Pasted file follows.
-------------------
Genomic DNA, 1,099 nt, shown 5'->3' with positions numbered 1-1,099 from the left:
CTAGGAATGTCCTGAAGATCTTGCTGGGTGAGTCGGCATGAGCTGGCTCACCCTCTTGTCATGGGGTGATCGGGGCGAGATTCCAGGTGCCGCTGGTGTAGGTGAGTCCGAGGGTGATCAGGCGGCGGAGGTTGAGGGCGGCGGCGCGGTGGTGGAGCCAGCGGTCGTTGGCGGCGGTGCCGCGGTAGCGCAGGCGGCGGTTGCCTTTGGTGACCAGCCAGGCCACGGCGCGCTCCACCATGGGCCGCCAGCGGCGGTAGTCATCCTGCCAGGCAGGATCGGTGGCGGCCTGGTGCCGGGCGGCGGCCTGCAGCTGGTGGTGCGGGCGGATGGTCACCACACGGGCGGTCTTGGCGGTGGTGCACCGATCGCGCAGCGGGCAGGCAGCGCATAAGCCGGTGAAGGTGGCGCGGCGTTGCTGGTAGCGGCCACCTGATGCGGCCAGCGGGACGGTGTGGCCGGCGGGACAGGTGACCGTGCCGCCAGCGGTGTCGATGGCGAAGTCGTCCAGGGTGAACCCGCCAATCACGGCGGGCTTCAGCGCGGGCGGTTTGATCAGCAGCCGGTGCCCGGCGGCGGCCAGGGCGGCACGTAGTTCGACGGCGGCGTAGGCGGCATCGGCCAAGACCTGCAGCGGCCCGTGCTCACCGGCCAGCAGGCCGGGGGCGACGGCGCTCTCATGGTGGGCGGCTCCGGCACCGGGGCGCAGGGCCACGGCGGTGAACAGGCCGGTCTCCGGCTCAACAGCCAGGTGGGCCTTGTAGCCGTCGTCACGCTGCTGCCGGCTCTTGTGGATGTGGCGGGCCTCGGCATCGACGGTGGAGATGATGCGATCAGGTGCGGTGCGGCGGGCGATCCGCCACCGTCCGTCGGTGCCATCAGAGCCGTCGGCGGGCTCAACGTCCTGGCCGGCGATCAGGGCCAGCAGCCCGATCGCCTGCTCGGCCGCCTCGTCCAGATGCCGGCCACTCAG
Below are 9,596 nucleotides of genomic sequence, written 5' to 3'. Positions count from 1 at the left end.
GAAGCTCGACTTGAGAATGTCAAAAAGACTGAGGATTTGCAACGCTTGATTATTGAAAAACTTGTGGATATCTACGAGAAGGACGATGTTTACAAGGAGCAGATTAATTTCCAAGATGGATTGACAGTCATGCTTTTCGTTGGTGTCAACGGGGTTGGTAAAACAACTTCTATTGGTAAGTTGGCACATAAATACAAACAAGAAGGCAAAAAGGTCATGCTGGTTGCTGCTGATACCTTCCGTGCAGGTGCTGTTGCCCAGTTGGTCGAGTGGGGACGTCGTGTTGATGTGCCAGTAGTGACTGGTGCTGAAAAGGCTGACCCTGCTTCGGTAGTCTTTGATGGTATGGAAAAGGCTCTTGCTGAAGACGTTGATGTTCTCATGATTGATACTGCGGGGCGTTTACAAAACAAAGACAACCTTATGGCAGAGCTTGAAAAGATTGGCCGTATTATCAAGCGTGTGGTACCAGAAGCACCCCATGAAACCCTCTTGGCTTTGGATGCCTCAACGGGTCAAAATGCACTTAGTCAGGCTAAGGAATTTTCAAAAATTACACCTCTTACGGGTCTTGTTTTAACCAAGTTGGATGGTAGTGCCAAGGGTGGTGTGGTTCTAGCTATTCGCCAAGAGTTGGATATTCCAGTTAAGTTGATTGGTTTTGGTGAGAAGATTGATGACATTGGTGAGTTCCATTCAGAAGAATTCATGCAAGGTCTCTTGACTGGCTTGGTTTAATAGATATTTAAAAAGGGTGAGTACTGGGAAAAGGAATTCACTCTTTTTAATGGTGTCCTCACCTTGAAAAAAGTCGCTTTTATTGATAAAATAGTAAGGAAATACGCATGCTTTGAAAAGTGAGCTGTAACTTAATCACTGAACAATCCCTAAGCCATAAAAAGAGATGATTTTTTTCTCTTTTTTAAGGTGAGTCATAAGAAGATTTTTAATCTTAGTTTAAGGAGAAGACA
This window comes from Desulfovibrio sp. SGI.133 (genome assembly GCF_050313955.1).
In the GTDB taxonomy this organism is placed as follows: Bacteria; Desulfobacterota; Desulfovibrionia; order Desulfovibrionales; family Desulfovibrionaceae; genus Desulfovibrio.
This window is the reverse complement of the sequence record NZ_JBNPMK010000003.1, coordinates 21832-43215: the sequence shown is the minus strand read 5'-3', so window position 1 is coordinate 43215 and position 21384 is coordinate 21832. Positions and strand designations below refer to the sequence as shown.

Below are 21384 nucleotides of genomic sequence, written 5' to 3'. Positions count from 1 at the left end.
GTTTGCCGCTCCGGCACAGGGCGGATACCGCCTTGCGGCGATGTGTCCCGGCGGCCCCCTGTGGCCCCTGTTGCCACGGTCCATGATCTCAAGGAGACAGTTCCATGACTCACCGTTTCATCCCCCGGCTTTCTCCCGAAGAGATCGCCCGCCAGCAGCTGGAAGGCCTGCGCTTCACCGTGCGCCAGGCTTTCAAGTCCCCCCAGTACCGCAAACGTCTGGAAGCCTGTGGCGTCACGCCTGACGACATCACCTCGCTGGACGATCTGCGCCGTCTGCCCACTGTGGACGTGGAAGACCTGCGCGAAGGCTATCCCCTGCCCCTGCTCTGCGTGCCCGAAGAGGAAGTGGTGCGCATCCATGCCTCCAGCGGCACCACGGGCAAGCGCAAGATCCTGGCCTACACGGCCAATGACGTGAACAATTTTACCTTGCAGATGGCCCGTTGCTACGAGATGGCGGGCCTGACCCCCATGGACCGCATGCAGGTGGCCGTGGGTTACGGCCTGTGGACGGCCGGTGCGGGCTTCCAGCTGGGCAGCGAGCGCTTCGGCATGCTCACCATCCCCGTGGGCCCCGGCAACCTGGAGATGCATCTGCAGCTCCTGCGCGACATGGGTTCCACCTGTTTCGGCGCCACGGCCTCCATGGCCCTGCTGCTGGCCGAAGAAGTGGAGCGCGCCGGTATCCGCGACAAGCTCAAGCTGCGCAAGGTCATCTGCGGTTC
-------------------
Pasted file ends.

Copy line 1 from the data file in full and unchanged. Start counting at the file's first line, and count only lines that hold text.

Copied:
Genomic DNA, 1,099 nt, shown 5'->3' with positions numbered 1-1,099 from the left: